Ayobami Adebayo

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Ayọ̀bámi Adébáyọ̀
Ayọ̀bámi Adébáyọ̀

January 29, 1988 (1988-01-29) (age 30)
ResidenceLagos, Nigeria
EducationObafemi Awolowo University
Notable work
Stay With Me (2017)

Ayọ̀bámi Adébáyọ̀ (born 29 January 1988) is a Nigerian writer.[1]

Early life and education[edit]

Ayọ̀bámi Adébáyọ̀ was born in Lagos, Nigeria; shortly after, her family moved to Ilesa and then to Ile-Ife, where she spent most of her childhood in the University Staff Quarters of Obafemi Awolowo University.[2][3] She studied at Obafemi Awolowo University, earning BA and MA degrees in Literature in English, and in 2014 she went to study Creative Writing (MA Prose fiction) at the University of East Anglia, where she was awarded an International Bursary.[4][5] She has also studied with Chimamanda Ngozi Adichie and Margaret Atwood.[6]

Writing career[edit]

In 2015, Adébáyọ̀ was listed by the Financial Times as one of the bright stars of Nigerian literature.[7] Her debut novel, Stay With Me, was published in 2017 by Canongate Books to critical acclaim,[8][9][10] and was shortlisted for the Wellcome Book Prize[11], Baileys Women's Prize for Fiction[4][12][13] and the 9mobile Prize for Literature[14]. It was also longlisted for the International Dylan Thomas Prize[15]. Prior to publication the work had been shortlisted in 2013 by the Kwani? Manuscript Project,[16][17][18] a prize for unpublished fiction, of which the Series Editor is Ellah Allfrey.[19]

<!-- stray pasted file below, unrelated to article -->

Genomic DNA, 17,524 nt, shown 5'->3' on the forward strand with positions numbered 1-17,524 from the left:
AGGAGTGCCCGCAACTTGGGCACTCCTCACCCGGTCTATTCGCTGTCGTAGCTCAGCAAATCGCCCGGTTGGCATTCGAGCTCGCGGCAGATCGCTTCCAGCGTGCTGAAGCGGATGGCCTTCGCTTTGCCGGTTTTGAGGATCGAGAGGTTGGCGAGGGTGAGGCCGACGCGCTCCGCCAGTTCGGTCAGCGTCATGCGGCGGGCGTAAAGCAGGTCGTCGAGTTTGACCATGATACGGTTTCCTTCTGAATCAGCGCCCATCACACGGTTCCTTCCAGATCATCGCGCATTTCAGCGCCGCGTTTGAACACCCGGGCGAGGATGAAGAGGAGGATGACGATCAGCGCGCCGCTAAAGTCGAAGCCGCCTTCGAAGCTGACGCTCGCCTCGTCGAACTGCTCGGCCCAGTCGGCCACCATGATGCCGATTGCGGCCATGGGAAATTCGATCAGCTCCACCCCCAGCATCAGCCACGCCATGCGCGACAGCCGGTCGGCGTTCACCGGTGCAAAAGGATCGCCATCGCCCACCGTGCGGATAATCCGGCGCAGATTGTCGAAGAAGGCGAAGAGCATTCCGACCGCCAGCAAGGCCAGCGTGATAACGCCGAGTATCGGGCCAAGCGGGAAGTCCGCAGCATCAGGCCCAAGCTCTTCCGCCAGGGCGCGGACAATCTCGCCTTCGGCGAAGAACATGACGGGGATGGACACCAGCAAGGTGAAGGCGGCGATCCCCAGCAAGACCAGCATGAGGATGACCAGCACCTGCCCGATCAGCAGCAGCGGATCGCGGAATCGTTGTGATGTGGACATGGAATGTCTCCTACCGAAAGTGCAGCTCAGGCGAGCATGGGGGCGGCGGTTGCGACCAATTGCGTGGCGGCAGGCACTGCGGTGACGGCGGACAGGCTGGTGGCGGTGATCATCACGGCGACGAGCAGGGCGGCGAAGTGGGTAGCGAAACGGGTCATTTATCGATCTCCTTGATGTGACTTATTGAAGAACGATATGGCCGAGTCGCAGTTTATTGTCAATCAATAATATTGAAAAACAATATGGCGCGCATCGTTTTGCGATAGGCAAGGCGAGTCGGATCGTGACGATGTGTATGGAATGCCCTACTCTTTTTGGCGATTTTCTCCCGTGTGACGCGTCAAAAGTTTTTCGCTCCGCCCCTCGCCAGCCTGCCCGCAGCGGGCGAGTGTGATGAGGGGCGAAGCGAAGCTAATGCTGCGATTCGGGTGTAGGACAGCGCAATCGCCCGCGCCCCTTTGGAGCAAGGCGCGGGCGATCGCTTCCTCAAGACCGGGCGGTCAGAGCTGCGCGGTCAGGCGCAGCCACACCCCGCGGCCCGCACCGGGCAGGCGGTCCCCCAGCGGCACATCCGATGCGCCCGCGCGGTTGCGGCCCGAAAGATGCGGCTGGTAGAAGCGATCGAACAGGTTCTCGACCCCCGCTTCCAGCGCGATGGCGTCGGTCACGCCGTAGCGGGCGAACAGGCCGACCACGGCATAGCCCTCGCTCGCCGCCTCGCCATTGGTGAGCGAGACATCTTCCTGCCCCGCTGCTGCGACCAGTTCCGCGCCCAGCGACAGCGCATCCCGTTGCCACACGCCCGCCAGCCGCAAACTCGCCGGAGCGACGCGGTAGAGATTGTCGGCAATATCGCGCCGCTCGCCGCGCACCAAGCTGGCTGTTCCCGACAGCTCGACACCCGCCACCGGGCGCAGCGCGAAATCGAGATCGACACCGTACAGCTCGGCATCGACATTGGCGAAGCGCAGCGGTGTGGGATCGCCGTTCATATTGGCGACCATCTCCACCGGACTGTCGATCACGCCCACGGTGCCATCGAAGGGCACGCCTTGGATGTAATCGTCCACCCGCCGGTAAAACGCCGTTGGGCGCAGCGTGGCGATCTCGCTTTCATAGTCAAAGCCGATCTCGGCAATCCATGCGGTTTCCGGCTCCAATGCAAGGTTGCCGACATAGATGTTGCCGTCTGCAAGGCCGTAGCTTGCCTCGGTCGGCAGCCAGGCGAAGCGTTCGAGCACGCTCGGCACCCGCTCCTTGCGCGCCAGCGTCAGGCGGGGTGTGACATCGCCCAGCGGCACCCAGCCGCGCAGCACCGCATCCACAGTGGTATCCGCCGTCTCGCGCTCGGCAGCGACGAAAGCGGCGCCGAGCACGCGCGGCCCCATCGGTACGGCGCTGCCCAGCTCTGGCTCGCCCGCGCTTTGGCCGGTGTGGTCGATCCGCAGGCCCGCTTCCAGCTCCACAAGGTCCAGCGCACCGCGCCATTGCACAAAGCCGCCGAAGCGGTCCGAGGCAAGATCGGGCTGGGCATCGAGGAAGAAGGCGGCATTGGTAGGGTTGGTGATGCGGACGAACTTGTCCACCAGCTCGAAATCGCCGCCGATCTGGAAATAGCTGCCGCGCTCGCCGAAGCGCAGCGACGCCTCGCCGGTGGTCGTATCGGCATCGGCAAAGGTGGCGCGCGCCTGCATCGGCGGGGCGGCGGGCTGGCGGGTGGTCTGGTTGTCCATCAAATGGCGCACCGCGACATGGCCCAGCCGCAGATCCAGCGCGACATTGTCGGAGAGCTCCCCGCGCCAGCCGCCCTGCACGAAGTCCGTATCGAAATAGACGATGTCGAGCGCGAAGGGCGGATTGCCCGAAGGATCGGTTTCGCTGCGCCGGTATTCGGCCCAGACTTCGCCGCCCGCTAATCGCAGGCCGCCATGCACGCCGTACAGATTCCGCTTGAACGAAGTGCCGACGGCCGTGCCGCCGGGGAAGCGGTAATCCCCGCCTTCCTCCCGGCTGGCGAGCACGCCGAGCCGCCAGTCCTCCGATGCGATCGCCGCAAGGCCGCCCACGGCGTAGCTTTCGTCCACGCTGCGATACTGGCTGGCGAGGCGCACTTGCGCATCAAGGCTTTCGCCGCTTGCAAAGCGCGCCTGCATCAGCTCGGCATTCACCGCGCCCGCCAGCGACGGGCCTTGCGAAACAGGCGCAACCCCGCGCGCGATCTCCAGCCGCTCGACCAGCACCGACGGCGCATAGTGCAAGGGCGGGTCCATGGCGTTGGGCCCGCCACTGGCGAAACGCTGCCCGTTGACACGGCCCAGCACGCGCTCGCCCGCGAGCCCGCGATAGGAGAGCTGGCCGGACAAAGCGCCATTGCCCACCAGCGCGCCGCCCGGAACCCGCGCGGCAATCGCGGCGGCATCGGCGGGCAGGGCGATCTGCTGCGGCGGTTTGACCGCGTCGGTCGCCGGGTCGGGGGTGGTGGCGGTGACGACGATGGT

Michiko Kakutani in her review of Stay With Me for The New York Times, described Adébáyọ̀ as "an exceptional storyteller", adding: "She writes not just with extraordinary grace but with genuine wisdom about love and loss and the possibility of redemption. She has written a powerfully magnetic and heartbreaking book."[20]

Adébáyọ̀ has been a writer in residence at Ledig House Omi, Hedgebrook, Sinthian Cultural Institute, Ox-Bow School of Art, Siena Art Institute, and Ebedi Hills.[21][22][23] She was shortlisted for the Miles Morland Scholarship in 2014 and 2015.[18][24][25][26]



  • Stay With Me. Canongate Books, 2017 (ISBN 978-1782119463).[27]

Other writing[edit]

One of Adébáyọ̀'s stories was highly commended in the 2009 Commonwealth Short Story Competition.[6] Her poems and stories have been published in several magazines and anthologies, including East Jasmine Review, Farafina Magazine, Saraba Magazine, Kalahari Review, Lawino Magazine, Speaking for the Generations: An Anthology of New African Writing, Off the Coast: Maine’s International Journal of Poetry, Ilanot Review and Gambit: Newer African Writing.[28] She has also written non-fiction pieces for Elle UK and the BBC.[29][30]


  1. ^ "When fake news is funny (and when it's not)". Financial Times. 23 March 2017. Retrieved 3 April 2017.
  2. ^ Ayobami Adebayo biography at Penguin Random House.
  3. ^ Cain, Presented by Sian; Tresilian, Claire Armitstead, produced by Susannah (14 March 2017). "Baileys longlist author Ayòbámi Adébáyò, and London book fair – books podcast". The Guardian. ISSN 0261-3077. Retrieved 3 April 2017.